From Alyss To Alice In Beddor's The Looking Glass Wars

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From Alyss to Alice and Back Again Changing character is a normal part of life. Throughout the years, one does not stay the same, but changes looks, interests, hobbies, and personality. This also goes for characters in books, where the reader can see development in the hero/heroine. Alyss Heart from ‘The Looking Glass Wars’ by Beddor is a good example. In the beginning of the novel, Alyss Heart is characterized as immature, stubborn, and naive. The book states, “I won’t need any lessons,” Alyss said. “I’ll just imagine that I know everything and then I will, so you won’t have to give them to me.” (Beddor 26). This shows Alyss does not understand that everything has its limits and not everything is just handed to her. It also…show more content…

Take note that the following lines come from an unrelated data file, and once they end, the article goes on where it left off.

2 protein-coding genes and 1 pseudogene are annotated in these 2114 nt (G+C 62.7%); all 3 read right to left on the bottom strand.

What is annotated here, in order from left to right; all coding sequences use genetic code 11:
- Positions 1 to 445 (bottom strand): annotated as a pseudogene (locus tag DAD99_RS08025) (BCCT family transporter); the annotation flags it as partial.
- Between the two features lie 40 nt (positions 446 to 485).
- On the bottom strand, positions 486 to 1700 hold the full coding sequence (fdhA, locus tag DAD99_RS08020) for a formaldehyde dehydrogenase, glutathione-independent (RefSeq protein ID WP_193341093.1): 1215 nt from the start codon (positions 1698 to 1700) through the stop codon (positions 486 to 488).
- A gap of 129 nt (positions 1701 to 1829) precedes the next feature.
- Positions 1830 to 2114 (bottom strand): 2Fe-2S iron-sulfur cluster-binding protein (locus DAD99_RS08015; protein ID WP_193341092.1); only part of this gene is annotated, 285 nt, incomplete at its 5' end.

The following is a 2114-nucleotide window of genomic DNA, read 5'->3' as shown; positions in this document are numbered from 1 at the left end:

The once naive and imaginative little girl has become an intelligent, thoughtful, young woman. On page 89, ‘Alice’ wants to rid of her old life and accepting the fact she could no longer be Alyss Heart saying, “No more. Erase it all. I will no longer be Odd Alice. Odd Alice must die.” Alice is transiting into the new life in the “normal world” and is giving up on her thoughts of Wonderland and on her imagination. Alice has become thoughtful to others (especially those who have less than her) due to her past and has thoughts like: “What’s become of him and the others? Andrew, Margaret, and Francine were hardly old enough to dress themselves, never mind living on the streets without the love and support of family.” (Beddor 98). This has helped develop her personality and how she affects others greatly, for the care she has learned to have for children who were in her place gave them much more support than they had before. Although Alice has changed, she still has the hopes that Wonderland was not just her imagination after all. “Her fingers touched the cold reflective surface and she stood fingertip to fingertip with her mirrored image.What more had she expected? For her hand to pass into the mirror?” (Beddor 119). The reader can infer from this that Alice knows deep down, or hopes at least, that Wonderland is real. Why

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